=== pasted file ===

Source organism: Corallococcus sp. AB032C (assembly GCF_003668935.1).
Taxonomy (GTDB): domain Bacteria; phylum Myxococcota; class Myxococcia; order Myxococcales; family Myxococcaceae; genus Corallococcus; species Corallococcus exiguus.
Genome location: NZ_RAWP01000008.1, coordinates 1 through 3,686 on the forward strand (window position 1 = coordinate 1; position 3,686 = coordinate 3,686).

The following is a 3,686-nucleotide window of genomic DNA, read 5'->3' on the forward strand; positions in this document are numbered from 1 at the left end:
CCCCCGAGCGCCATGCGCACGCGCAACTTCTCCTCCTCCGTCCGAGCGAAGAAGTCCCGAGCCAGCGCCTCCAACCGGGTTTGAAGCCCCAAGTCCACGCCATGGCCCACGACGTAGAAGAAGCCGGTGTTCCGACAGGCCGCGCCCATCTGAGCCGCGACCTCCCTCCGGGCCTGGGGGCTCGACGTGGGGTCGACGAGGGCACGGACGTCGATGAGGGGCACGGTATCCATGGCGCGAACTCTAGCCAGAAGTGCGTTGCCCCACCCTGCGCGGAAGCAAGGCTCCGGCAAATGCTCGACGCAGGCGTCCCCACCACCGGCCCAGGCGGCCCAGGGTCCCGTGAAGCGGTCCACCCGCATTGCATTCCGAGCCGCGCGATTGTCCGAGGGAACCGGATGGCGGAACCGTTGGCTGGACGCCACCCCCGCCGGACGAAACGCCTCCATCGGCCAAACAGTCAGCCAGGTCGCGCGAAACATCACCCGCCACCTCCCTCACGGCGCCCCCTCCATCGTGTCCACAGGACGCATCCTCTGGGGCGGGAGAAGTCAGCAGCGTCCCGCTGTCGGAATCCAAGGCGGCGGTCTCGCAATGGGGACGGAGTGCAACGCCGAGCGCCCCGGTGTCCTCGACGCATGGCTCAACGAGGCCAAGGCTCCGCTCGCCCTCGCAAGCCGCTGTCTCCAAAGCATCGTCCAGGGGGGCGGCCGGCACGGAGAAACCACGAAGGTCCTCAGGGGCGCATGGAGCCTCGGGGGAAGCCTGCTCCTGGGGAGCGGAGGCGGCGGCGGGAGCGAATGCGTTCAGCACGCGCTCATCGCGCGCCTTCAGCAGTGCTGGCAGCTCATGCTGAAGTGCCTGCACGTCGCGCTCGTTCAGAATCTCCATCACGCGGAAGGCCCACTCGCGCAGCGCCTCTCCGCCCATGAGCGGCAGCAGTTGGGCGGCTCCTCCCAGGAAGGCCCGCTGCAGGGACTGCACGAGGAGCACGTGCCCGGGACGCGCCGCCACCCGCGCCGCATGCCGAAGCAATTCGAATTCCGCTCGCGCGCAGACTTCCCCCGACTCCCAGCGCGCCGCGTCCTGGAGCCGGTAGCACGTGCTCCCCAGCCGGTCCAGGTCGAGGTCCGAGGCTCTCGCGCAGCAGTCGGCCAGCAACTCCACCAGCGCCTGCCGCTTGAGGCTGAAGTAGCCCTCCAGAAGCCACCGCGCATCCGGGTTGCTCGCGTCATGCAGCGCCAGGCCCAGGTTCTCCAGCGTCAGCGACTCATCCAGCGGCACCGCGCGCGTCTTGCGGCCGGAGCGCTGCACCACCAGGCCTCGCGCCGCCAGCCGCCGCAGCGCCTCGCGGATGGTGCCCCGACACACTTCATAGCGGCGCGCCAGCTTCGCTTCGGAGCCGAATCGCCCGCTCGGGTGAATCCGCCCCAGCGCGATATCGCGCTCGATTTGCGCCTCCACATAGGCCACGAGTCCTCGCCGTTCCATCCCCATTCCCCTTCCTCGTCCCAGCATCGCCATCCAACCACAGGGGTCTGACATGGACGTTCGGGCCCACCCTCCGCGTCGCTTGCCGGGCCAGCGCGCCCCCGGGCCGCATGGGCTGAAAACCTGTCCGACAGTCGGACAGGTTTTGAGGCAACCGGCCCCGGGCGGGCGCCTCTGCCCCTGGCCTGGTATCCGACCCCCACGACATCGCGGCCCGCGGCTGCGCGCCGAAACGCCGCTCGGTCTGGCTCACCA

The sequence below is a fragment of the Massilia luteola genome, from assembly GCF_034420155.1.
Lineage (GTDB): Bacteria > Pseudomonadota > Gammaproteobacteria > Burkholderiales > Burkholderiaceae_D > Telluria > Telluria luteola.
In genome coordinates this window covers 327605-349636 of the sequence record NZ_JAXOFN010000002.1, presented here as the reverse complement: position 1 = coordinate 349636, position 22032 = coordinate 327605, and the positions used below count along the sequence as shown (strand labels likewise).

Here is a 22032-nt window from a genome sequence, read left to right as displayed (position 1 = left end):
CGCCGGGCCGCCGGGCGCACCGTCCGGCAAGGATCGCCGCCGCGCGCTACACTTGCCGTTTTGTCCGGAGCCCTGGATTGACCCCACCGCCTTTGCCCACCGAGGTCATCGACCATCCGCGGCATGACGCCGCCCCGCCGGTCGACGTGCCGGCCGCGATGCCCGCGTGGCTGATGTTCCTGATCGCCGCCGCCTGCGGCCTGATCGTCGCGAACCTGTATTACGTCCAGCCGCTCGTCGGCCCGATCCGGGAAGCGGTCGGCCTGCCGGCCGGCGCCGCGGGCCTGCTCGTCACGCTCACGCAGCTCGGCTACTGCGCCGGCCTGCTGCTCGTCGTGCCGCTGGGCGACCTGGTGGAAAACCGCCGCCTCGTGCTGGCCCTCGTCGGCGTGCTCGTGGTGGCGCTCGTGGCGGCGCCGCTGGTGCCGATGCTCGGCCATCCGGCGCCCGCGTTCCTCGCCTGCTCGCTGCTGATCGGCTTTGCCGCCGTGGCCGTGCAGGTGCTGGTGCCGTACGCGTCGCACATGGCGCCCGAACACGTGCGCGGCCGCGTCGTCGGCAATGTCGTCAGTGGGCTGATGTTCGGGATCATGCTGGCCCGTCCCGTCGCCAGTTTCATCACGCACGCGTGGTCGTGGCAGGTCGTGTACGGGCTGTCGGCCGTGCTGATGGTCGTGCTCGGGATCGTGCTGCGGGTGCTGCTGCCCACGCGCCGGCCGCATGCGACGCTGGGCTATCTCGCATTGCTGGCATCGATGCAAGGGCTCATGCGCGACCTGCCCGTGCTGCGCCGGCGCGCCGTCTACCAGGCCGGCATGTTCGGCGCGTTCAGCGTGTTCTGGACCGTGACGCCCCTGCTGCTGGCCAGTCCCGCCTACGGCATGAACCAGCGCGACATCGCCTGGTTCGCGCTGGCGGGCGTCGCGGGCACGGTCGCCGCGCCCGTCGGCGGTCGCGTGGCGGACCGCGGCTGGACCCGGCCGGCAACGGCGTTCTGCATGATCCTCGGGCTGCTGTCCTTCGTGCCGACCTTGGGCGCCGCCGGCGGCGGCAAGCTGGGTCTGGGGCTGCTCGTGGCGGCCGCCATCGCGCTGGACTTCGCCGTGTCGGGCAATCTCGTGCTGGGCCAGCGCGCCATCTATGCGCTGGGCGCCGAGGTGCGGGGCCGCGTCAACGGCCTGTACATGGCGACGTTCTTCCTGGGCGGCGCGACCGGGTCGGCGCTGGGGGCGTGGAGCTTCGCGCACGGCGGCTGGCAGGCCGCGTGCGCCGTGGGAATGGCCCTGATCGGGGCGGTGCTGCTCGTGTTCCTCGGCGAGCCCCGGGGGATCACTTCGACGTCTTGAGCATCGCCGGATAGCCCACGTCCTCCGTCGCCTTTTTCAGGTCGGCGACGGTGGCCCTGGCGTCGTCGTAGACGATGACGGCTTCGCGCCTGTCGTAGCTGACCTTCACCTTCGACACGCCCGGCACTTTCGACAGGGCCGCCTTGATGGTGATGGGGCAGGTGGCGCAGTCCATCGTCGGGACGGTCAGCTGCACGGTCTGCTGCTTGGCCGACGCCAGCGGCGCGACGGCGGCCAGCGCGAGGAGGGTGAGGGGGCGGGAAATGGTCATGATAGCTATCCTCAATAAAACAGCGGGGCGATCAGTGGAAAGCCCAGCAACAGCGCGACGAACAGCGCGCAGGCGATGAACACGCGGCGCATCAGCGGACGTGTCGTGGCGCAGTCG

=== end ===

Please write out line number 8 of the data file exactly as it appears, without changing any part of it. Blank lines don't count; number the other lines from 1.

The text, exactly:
In genome coordinates this window covers 327605-349636 of the sequence record NZ_JAXOFN010000002.1, presented here as the reverse complement: position 1 = coordinate 349636, position 22032 = coordinate 327605, and the positions used below count along the sequence as shown (strand labels likewise).